Category Archives: Housing Policy

Fixer-Upper Chapter 5: Homeownership Should Be Only One Component of Household Wealth

“For most middle-income Americans, the equity accumulated in their homes is the largest single source of wealth. Homeownership has been marketed as a cornerstone of the American lifestyle, as a source of both individual wealth-building and community stability. But there are substantial downsides – for families and for the nation – to relying on homeownership as the primary strategy for accumulating wealth.”

Key takeaways are:

  • A more balanced approach to wealth-building would reconfigure homeownership subsidies to better target first-time homeowners in addition to encouraging other short-term and long-term wealth building strategies.
  • The most common approach to financing homes in the US – a fully amortizing, thirty-year fixed-rate mortgage, is a great forced savings mechanism that is one of the most effective ways to combat short-term spending and build wealth over time.
  • On the other hand homeownership violates a key rule of finance: diversification. Putting all one’s eggs in one basket is risky, especially since housing prices are not guaranteed (witness the aftermath of the Great Recession).
  • Another drawback to homeownership is that it is illiquid, so it is difficult to convert your house into cash if you need to.
  • Homeownership is at the root of the racial wealth gap. Despite the Fair Housing Act (FHA) passing in 1968 and allowing explicit racial discrimination in housing, we are still seeing the inequity that traces its roots back to the redlining and discriminatory lending that preceded it.
  • Homevoters contribute to toxic politics. NIMBY-ism is in part a product of people wanting to protect their most valuable asset, so they turn out in droves to fight anything that might threaten it.

Proposed Solutions:

  • Redesign homeownership subsidies to be more effective and more equitable
    • Page 92-93 of the book offer some background on proposals that would move incentives away from the current Mortgage Interest Deduction (MID) structure to something that would more effectively enable moderate- and middle-income renters to buy their first home.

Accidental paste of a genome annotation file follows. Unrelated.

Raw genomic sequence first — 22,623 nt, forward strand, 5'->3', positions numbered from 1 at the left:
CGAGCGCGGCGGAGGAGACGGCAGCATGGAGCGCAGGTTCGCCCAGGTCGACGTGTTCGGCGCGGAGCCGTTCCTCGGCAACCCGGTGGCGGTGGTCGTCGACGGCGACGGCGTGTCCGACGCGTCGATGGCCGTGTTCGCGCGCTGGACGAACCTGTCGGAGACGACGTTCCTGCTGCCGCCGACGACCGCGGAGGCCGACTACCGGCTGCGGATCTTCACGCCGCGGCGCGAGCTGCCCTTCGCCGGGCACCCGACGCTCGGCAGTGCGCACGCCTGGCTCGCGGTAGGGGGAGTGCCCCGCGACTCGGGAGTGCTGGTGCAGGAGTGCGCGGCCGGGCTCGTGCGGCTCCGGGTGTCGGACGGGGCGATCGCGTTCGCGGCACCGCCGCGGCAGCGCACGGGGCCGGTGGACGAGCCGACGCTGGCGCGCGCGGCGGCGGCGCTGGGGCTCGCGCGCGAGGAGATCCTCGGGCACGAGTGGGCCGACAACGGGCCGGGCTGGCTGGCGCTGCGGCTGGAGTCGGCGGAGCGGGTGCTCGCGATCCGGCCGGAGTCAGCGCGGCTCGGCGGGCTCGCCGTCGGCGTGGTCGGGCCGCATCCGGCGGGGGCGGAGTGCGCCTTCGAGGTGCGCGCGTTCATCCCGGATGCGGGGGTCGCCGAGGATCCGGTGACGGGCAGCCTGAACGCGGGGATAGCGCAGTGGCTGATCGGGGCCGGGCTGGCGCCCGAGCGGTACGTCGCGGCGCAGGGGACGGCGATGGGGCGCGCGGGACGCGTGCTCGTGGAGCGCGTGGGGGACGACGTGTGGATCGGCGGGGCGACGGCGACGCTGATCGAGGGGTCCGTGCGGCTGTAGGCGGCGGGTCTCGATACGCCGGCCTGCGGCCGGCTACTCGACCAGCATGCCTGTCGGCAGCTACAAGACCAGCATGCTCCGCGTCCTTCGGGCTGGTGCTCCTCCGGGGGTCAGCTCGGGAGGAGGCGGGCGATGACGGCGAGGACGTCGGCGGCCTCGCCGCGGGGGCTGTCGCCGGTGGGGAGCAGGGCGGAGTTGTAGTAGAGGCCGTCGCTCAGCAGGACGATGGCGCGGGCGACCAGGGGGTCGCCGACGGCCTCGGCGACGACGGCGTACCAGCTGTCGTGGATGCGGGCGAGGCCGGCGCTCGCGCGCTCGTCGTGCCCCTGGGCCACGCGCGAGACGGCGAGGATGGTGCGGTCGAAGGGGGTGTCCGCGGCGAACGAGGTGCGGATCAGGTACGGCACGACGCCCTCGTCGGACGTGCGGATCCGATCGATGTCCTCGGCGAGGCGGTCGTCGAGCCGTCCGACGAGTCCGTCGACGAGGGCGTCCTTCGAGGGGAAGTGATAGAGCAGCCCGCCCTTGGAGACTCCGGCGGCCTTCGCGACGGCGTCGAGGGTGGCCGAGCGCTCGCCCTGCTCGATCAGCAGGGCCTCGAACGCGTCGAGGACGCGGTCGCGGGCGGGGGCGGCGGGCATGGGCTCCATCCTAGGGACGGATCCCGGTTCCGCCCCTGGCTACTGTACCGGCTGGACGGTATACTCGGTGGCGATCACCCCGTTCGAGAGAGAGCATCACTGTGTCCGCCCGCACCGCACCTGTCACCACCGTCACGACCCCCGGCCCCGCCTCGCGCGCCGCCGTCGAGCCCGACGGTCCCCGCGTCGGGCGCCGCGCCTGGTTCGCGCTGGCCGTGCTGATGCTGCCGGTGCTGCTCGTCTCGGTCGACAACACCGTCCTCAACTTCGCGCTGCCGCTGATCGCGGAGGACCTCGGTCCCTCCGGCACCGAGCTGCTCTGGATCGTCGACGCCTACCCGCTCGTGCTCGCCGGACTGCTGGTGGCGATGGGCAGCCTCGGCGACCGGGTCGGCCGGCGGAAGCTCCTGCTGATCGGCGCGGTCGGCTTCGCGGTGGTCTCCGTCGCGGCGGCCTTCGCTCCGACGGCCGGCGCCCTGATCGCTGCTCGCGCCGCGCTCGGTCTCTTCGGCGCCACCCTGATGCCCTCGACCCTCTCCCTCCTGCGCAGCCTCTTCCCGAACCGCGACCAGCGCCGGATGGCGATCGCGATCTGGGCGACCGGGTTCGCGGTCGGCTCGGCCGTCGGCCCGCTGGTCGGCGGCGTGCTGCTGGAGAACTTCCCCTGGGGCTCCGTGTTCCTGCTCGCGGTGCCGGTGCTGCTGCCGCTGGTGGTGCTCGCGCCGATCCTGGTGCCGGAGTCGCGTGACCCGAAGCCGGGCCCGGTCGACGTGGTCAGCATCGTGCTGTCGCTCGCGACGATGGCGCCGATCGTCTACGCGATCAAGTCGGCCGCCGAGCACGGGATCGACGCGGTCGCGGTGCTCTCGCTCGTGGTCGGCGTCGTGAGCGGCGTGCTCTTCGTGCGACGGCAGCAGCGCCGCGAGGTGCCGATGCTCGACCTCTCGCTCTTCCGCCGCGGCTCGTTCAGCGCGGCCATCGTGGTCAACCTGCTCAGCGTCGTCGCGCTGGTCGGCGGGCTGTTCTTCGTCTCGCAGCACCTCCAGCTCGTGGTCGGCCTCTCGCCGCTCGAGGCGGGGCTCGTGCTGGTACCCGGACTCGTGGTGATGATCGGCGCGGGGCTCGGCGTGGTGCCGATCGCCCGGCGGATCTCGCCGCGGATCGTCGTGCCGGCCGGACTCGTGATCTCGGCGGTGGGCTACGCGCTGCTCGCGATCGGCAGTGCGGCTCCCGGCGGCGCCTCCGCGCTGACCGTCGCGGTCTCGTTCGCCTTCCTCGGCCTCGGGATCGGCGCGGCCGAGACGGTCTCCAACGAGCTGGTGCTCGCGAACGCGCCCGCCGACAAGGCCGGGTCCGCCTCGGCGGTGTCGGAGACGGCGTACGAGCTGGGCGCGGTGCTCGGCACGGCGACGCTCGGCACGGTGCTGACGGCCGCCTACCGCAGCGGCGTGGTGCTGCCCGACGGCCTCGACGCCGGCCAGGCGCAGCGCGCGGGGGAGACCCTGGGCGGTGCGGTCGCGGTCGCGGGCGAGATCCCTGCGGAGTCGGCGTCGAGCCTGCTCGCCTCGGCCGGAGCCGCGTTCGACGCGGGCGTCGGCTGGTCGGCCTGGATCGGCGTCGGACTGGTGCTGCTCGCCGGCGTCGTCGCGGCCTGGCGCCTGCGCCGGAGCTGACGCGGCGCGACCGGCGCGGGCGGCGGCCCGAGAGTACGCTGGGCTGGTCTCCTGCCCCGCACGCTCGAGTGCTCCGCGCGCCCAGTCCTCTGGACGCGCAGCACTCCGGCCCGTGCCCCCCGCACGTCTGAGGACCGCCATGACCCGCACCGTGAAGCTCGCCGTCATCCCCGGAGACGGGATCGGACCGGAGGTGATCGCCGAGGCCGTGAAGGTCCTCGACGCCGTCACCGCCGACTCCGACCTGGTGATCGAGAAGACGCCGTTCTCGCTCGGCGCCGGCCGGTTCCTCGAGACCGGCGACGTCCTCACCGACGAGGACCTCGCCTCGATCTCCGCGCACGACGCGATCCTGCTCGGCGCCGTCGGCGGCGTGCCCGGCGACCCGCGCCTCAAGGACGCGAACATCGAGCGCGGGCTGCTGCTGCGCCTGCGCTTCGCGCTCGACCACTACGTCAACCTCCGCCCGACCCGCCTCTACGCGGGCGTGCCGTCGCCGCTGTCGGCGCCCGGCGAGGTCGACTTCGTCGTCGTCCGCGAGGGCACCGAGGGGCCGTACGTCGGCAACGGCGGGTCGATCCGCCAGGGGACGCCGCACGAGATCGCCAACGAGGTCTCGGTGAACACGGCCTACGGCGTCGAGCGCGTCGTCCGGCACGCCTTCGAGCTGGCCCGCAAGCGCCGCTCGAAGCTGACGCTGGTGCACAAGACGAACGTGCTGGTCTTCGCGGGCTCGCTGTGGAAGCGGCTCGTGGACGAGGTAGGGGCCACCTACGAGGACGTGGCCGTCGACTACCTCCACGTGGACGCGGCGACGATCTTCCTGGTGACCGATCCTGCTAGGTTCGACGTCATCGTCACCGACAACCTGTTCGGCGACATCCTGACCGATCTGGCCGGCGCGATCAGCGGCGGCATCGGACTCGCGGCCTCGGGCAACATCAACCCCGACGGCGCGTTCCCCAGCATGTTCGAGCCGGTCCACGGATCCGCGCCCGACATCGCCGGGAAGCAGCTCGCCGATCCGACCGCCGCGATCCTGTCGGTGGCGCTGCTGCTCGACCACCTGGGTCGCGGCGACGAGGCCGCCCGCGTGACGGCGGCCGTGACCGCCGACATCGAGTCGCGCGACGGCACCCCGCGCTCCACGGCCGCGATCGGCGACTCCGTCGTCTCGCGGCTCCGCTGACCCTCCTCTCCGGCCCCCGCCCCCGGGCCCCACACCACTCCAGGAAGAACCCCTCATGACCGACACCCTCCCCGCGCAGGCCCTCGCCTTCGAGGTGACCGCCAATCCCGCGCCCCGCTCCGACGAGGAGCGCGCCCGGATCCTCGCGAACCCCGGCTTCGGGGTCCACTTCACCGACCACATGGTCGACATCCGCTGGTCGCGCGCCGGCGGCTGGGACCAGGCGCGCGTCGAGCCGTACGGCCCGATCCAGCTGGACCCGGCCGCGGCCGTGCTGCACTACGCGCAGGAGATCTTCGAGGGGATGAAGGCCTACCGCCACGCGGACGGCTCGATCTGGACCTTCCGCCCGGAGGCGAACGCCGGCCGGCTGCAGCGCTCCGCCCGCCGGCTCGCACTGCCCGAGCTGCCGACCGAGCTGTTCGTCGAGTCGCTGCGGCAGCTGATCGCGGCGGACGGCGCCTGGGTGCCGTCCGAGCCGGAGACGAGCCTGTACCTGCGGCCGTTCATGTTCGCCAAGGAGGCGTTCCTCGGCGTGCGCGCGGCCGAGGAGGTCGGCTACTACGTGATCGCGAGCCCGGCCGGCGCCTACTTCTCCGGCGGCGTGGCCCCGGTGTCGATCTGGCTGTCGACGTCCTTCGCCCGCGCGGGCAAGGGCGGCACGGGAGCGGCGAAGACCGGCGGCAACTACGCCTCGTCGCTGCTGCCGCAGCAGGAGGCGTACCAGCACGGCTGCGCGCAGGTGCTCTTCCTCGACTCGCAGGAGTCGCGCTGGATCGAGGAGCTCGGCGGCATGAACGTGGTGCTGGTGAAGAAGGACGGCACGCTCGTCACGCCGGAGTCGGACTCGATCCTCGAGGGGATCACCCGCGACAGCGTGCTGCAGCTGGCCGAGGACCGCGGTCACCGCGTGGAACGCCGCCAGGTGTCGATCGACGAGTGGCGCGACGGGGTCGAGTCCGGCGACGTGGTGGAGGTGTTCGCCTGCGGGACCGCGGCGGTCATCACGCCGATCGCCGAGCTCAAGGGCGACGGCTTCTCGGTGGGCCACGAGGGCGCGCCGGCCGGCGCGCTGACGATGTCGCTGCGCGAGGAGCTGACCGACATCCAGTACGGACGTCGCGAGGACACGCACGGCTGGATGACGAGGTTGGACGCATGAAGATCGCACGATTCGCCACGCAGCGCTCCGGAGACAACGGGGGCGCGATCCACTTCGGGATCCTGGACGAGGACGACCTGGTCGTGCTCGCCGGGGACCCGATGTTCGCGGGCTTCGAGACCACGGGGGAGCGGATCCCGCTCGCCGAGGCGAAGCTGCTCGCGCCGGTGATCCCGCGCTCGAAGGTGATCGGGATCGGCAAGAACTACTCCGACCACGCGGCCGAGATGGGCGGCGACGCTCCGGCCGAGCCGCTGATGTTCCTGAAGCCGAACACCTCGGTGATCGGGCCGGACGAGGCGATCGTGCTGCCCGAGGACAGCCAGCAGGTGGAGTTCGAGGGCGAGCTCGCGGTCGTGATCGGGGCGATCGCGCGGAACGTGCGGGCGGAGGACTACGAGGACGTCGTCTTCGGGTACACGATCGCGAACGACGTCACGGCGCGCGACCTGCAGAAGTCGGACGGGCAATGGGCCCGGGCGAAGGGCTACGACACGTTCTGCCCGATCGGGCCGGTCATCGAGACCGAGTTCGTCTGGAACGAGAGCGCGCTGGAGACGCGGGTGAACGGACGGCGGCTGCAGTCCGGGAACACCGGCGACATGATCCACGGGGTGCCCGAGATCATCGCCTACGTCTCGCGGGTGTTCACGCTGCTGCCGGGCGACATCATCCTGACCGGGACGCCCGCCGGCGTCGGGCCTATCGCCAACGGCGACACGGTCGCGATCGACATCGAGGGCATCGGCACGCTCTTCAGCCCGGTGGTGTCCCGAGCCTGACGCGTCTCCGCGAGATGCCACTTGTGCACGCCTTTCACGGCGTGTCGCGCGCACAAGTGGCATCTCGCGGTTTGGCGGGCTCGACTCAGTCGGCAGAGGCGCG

• Help all households build short-term liquidity through matched savings accounts. Think 401(k) but for but for building savings; could included matches from employers and could be eligible for preferred tax treatment. Much like MID this would be an incentivized forced-savings product that helps fight the human tendency to spend now.
  • Address the racial wealth gap through individual and child development accounts. Similar to the 401(k) idea, but instead of an employer match these could possibly have the Federal government providing a match through a subsidy, and it would be on a sliding scale so that the lower the income of the family the higher the potential subsidy level.

I definitely recommend buying the book so you can get the full benefit of Schuetz’s full analysis of the challenge and detailed solution proposals. You can buy it here.

Link to Chapter 1 of Fixer-Upper post.

Link to Chapter 2 of Fixer-Upper post.

Link to Chapter 3 of Fixer-Upper post.

Link to Chapter 4 of Fixer-Upper post.

Link to main Fixer-Upper post.

Fixer-Upper Chapter 4: Give Poor People Money

“Housing is the largest single budget item for most low- and moderate-income families. Keeping a roof over one’s head is just as important as being able to buy food and receive health care. Yet, in contrast to food stamps and Medicaid, housing assistance for low-income households is not an entitlement. Rather, Congress allocates a pot of funds (really, several different pots) that can be distributed to households until the money runs out. About one in four eligible low-income households receives federal housing assistance at any given time. Many poor households who qualify for benefits will never receive them because the queue ahead of them is too long.”

Key takeaways are:

  • Poor families face a gap between their incomes and housing costs.
  • Renters spending a large share of their monthly income on housing are at high risk of housing instability and displacement.
  • A common strategy to stretch a tight housing budget is to double-up, or share one house or apartment with multiple families.
  • Another strategy is to live in unregulated informal housing.
  • Many with limited housing budgets live in poor quality housing, sometimes below minimum housing standards.
  • Lack of decent and stable housing doesn’t just harm poor families. Overcrowding can affect public health – perfectly illustrated during the COVID-19 pandemic. It also impedes childhood development.

Proposed Solutions:

  • To address the problem of low incomes, give poor people more money. Questions that need to be answered: Which level of government should provide funding? How much money should each person or family receive? Can the program be designed to minimize unintended consequences, like reducing people’s incentive to work or encouraging landlords to raise rents?
    • Tax policies are one area the federal government already uses to supplement income, like the Earned Income Tax Credit (EITC) and Child Tax Credit (CTC). A significant disadvantage of these is that they are an annual occurrence while rent is due on a monthly basis.